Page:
What might the future of Vision look like?

At WWDC, Apple launched their most existing product in at least a decade: Apple Vision Pro.

And I truly could not be more excited for it! There is, however, one odd thing about the Apple Vision Pro: it is, as far as I know, the first time Apple has ever introduced a major product line starting with a “Pro” variant. There is no lesser version of the of the Vision line, and Apple seems to be marketing Vision Pro towards everyone (unlike their other Pro products). You might say that “Vision Pro” is just the name of the device, and that Pro is just a marketing term to make it seem better. But I disagree: regardless of rumors of a future lower-cost variant aside, I think Vision Pro’s presence on Apple.com is telling: it got it’s own navigation bar element (something that didn’t happen for AirPods until recently), and that element simply says “Vision”. This is in line with “Watch”, cutting off “Apple” and taking you to where you can view all variants of the Apple Watch.

So what’s next for Apple Vision?

So, with all that in mind, it’s clear that Apple has plans for future variants of the Vision line. I think the first variant we see will be just a normal “Vision” or “Vision Air”, which will end up being the more average-consumer-targeted device. It’s hard to say what Apple will end up removing to make it cheaper, but I imagine a cheaper construction and maybe less niche features (like Spatial Photos and Videos) will help bring down the price. This would also happen alongside a hypothetical second generation, meaning that would have new features and the costs for today’s Vision Pro components will have reduced. Unfortunately, one thing that would probably make it a good bit cheaper would be removing EyeSight. But Apple is very intent on saying that this is a device meant to keep you connected with the world around you, so I doubt that will happen.

What about the more distant future?

Now, I want to talk about the more distant future. We all know Apple wants and has been working on AR glasses. I think that the inevitable future of the Vision line will be this: Vision Pro will be the ultimate device, encompassing the best augmented reality and virtual reality experiences by using camera-based passthrough. The regular Vision will be a glasses-type product, that uses projection, see-through screens, or some other type of technology to put AR objects over your real-world vision. This is obviously even more complicated than the already marvelous Vision Pro, so this is certainly many years away.

Concluding thoughts

There was one statement from Tim Cook’s interview with Good Morning America that stood out to me: “Vision Pro will do anything that your Mac or iPhone can do, and more”. While this isn’t actually true yet (can it run Xcode? No.), it signifies what I think is Apple’s end goal for the Vision line and spatial computing: to replace all physical computing (Mac, iPhone) we have now. Being able to slip on a pair of glasses makes that goal significantly more viable. They would be more geared toward every day use while out and about (like iPhone), while Vision Pro would be for more stationary and in-depth experiences (like Mac).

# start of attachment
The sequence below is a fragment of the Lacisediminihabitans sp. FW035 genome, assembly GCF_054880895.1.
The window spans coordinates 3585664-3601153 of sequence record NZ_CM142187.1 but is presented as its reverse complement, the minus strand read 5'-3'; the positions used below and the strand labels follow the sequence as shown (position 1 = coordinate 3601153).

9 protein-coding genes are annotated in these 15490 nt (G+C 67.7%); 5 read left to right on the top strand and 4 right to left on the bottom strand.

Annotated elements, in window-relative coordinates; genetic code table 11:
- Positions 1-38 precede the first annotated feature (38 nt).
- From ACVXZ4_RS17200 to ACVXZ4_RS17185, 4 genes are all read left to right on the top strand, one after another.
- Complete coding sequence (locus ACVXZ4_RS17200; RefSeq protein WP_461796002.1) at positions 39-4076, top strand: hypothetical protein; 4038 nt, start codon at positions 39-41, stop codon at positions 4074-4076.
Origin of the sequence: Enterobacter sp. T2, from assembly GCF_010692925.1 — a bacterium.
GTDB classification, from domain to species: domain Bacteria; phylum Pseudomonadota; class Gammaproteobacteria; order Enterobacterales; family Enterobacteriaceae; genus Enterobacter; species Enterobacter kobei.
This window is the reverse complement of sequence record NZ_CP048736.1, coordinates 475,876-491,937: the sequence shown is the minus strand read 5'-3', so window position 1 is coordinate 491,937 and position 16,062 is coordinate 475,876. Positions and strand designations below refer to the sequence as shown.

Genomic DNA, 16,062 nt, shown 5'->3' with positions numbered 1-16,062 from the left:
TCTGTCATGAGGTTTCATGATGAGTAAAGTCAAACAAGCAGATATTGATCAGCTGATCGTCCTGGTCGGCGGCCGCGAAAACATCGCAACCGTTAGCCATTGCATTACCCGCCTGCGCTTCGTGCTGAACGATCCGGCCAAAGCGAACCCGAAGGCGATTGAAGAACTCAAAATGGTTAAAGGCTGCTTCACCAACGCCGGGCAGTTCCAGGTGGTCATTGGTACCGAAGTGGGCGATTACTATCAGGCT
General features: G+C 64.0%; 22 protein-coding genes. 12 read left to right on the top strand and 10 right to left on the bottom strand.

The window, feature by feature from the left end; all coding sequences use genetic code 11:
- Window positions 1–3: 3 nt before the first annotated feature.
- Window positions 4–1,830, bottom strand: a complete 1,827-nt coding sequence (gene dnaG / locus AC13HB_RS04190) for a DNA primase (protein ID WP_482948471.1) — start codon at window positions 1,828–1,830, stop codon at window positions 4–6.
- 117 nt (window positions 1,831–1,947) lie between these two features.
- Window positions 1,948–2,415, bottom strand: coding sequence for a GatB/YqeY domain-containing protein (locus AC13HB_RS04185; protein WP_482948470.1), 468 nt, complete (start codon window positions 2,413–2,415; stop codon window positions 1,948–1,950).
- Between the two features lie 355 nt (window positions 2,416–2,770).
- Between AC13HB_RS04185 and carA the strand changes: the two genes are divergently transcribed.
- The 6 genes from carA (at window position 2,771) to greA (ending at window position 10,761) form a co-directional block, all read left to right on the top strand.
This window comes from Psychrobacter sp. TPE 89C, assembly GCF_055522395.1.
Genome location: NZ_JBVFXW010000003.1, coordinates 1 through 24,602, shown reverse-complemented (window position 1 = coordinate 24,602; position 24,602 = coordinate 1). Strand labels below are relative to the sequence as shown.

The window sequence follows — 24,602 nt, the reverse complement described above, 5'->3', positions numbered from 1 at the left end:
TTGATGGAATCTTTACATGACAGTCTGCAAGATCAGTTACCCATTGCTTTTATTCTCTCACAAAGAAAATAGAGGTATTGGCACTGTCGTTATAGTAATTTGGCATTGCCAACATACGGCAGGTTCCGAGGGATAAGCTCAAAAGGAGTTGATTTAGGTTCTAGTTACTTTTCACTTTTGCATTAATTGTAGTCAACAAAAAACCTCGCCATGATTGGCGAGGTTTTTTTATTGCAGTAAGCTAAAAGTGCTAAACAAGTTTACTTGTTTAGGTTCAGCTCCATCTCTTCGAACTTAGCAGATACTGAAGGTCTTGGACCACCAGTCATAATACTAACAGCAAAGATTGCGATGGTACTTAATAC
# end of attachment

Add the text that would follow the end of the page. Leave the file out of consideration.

It’s also important to remember that this is a first-generation product, and Apple devices typically take 3-4 generations to get truly incredible and commonplace. For example, the first Apple Watch from 2014 was extremely slow and required an in-range iPhone to do… well, anything. By the time the Series 3 came around, it was a speedy, waterproof, health-monitoring device that many people had. An even more recent example is AirPods. Since AirPods don’t follow a typical release cycle, I’ll instead use time to make my point: the 2016 AirPods 1 were quite basic, pretty large, and didn’t have all that many features. Three years later, the 2019 AirPods Pro had incredible noice cancellation, “Hey Siri” support, Spatial Audio, unbeatable Transparency mode, and so much more. And of course, the iPhone. The 2007 iPhone was missing some basic features even competing phones had at the time, but it got the concept right and showed its potential. By the time the iPhone 4 came around, smartphones were becoming the norm and the iPhone had gone though a remarkable amount of innovation. I can’t wait to see where Apple Vision is in ~2027. I can’t even imagine where we’ll be in ten years.

I am beyond thrilled to experience Vision Pro next year (or hopefully sooner with a development kit🤞🏻), and I do think that spatial computing will eventually be the main way of using technology.